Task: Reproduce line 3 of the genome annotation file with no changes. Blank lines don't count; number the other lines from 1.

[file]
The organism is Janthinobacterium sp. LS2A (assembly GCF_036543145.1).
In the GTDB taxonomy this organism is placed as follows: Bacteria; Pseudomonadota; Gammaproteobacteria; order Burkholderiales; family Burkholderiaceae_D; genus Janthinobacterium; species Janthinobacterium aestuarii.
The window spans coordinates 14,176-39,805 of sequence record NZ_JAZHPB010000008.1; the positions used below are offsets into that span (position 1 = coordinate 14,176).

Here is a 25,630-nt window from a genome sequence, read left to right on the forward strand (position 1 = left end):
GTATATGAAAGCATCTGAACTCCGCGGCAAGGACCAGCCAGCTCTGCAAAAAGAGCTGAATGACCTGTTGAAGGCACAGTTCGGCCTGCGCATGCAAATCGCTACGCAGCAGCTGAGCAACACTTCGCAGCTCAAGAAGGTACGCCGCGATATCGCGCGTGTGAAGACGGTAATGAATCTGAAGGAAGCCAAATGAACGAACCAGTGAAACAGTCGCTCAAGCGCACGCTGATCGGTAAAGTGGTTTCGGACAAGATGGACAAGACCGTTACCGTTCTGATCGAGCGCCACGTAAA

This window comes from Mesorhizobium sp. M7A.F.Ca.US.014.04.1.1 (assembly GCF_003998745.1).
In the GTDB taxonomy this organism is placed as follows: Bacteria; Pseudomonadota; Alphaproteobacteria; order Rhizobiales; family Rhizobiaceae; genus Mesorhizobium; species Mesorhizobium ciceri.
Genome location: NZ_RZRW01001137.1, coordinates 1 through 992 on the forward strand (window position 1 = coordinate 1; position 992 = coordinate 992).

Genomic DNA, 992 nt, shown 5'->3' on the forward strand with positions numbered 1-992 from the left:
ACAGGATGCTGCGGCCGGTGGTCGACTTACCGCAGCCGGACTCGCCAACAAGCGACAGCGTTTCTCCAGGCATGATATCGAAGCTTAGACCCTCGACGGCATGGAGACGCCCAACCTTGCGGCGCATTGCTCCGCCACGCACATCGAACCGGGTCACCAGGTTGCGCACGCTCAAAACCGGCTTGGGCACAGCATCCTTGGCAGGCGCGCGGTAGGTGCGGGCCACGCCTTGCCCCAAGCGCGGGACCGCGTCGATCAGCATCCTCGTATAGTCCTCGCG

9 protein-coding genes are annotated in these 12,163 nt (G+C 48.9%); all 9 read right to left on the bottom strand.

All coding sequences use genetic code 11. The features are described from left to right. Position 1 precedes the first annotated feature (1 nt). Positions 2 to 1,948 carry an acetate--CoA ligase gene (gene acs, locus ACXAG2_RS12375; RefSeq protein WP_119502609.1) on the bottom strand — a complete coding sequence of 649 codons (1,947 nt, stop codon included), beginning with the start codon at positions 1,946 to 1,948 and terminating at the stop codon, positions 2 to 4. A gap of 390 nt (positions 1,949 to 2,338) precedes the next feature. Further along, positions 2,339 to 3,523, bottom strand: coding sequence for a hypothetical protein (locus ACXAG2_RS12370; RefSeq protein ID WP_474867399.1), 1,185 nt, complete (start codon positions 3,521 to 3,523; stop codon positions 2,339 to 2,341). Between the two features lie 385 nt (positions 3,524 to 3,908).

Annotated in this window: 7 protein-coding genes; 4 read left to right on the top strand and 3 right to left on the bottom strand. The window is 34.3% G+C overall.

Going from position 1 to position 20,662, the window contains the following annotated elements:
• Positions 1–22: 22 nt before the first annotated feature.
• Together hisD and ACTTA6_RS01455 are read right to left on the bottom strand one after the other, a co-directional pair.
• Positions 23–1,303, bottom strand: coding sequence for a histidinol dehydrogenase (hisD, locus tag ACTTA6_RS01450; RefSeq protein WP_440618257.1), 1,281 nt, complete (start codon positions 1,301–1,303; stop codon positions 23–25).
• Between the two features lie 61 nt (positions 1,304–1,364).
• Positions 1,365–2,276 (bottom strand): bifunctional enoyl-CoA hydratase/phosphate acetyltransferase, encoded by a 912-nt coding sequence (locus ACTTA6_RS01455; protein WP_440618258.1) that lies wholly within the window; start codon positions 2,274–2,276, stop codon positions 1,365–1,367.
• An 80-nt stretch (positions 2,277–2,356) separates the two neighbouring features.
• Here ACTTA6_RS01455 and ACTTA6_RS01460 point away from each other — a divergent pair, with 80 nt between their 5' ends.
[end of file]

The window spans coordinates 14,176-39,805 of sequence record NZ_JAZHPB010000008.1; the positions used below are offsets into that span (position 1 = coordinate 14,176).